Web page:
I suppose you could call me something of a masochist for even acknowledging this trivial piece of personal information, but I really, actually, truthfully do enjoy watching romantic comedies. Mind you, I’m the guy that was excited to learn that Burial Ground: Nights of Terror was being released to Blu-ray and nearly jumped through the roof in a store recently when he came across a Media videocassette of Joe D’Amato’s Endgame in an uncut box. I’m also the lad who owns nearly every single Ed Wood and Jerry Warren feature ever made; the very same bloke who likes to make people watch Cannibal Holocaust just so I can make them throw up by playing the soundtrack for them (just ask my ex-wife).
And yet, I still like watching cutesy movies about silly folks falling in love. I suppose it could be my secret innate desire to be one with the “normal nation” — or at least likeable by the “par people” — even though, in reality, I don’t give a damn about the so-called “conventional community” which society reminds us everyday we must be a part of (see: Reality TV). Or maybe it’s because I’m so neurotic and manic about everything from the world of cinema to life in general that I just need to turn my brain off long for an extended period of time, and these rom-coms fill the bill.
It’s hard to say. It’s also hard to care.
Most of the time, my attempts at being whisked away to the magical land of fairy tale romances are thwarted by the fact that a majority of the current entries in such a genre aren’t fit for trap shooting (e.g. When In Rome). Thus, you can imagine my surprise when I popped in Something Borrowed and discovered that it really wasn’t half bad. In fact, it was a bit more than half good; and this is a movie that stars Kate Hudson, mind you!
Fortunately, Hudson is not the lead character here. Instead, actress Ginnifer Goodwin embodies the psyche of Rachel, the principal protagonist from Emily Giffin’s novel of the same name. Rachel is a somewhat nerdy and rather bland attorney whose best friend, the oh-so-obnoxious Darcy (Hudson) is getting married to hunky handsome Dexter, a.k.a. “Dex” (Colin Egglesfield), another attorney who attended law school with Rachel. One fateful evening, Dex spills the beans to Rachel that he had always had a crush on her, to wit the pair indulge in a little practice of their own.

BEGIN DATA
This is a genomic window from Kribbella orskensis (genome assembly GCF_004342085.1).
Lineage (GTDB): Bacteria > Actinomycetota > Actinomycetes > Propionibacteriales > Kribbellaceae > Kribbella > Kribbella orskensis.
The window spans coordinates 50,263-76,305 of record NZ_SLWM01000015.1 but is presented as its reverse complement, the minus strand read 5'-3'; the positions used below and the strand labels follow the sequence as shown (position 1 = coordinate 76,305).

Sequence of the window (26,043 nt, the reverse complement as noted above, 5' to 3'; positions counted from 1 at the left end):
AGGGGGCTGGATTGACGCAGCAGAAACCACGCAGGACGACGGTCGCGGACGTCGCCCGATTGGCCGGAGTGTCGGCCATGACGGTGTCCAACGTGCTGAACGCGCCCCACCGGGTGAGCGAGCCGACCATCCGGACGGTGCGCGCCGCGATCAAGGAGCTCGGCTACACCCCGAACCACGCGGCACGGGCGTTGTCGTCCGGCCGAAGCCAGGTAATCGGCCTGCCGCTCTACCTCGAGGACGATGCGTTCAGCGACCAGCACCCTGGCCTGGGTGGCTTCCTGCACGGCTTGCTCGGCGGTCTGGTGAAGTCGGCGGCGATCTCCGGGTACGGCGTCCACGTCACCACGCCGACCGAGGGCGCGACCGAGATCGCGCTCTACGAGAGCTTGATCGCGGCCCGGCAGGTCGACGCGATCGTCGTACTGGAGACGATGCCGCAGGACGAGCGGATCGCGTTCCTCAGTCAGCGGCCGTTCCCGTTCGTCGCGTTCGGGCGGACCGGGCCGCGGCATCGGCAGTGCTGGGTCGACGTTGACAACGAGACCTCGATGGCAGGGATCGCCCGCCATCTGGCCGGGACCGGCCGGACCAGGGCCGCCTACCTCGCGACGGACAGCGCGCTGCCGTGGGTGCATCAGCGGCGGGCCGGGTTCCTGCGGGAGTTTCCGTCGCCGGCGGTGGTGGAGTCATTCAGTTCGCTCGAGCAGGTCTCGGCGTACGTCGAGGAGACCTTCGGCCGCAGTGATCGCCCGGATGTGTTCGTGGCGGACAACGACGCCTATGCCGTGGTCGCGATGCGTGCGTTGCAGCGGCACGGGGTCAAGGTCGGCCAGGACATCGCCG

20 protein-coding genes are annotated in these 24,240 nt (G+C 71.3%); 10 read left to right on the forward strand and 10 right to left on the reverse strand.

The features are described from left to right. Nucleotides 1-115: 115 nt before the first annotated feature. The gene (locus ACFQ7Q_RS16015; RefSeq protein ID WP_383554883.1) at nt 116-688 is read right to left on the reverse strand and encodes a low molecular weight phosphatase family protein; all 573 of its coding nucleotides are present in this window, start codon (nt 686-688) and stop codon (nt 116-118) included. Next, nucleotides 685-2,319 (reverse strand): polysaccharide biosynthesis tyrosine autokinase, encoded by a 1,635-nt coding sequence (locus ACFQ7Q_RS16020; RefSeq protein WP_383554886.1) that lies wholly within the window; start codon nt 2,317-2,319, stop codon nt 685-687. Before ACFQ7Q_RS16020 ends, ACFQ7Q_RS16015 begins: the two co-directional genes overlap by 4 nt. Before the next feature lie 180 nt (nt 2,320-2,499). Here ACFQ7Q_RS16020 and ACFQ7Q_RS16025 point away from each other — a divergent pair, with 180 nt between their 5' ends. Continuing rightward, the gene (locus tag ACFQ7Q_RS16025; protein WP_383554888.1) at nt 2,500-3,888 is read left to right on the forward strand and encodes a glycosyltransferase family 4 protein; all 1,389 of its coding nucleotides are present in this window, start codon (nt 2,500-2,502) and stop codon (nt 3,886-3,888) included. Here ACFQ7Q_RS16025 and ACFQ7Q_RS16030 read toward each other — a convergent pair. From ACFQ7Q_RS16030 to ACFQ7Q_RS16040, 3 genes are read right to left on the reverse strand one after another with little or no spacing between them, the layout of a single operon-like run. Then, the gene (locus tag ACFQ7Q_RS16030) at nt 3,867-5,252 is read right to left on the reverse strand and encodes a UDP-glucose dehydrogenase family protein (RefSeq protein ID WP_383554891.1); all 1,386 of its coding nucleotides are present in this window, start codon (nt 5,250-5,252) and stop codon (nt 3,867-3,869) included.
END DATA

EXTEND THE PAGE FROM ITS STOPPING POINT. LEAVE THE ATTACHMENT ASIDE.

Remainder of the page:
This, of course, worries Rachel: should she reveal her huge faux pas to her longtime pal and confidant, or should she take a cue from her abhorrent best friend and seize something in life for herself for a change? And how will a certainly-doomed weekend at a beach house with the required assortment of kooky characters aid her plight? The Office co-star John Krasinski adds a lot of weight to the film as Rachel’s platonic boyfriend, Ethan.
Steve Howey (yes, that guy from Reba) and Ashley Williams (Brad Paisley’s sister-in-law — giving this movie two connections to the world of country music too many!) is enjoyable as the lustful lovesick lass who plagues Ethan’s existence. There’s also an appearance by Dexter semi-regular Geoff Pierson as — oddly enough — Dexter’s father: a cameo that some of you will no doubt find amusing in itself.
On the whole, Something Borrowed is an enjoyable way to pass the time — particularly if you like romantic comedies. There are a couple of moments here that really bog the whole film down a good notch or two, such as a “Salt-n-Pepa” dance routine executed by the lead actresses. It’s a scene that literally comes out of nowhere; one that would have been better off left out of the movie completely. There’s also an unnecessary stinger that takes place between the end-credits which is followed by a groan-inducing “To Be Continued” card.
But, considering that Something Borrowed barely broke even at the US box office, I doubt we’ll be seeing that sequel anytime soon. And so, this 1080p/AVC-encoded transfer of this better-than-average (compared to the average rom-com, that is) feature will have to do for now (and possibly for all time). The presentation has a thoroughly “happy” color palette about it (wherein everything looks resembles a cloudless day at the beach), so expect lots of pastels. The detail here isn’t completely defined at times, owing to some poor contrast. Much like the movie, it’s fine overall.
You wouldn’t imagine that a movie like Something Borrowed would carry an English-language DTS-HD Master Audio 5.1 surround mix that would outweigh the audio tracks of even the most action-oriented Blu-ray releases out there. And, you’d be right for holding such a preconceived notion: it doesn’t. But, for what it’s worth (and for what the movie is), Something Borrowed’s DTS-HD MA 5.1 track suffices. French an Spanish 5.1 Dolby Digital soundtracks are also included, as are optional subtitles in English (SDH), French and Spanish.
Special features for Something Borrowed are limited to a handful of brief featurettes (“On Location Tours,” “Inside Something Borrowed,” “Something Old?,” “What Is ‘Something Borrowed?’,” “Marcus’ Guide to the Ladies,”), a couple of deleted scenes and a gag reel. Confidentially, they could have left these items off the disc and no one would have minded one bit. Of course, your “average anyone” might feel the same way about Something Borrowed in-general: that they could have not made the film without fear of lessening our respective lives any.
But hey, it certainly managed to entertain me for the better part of two hours. I guess that’s all that matters, right?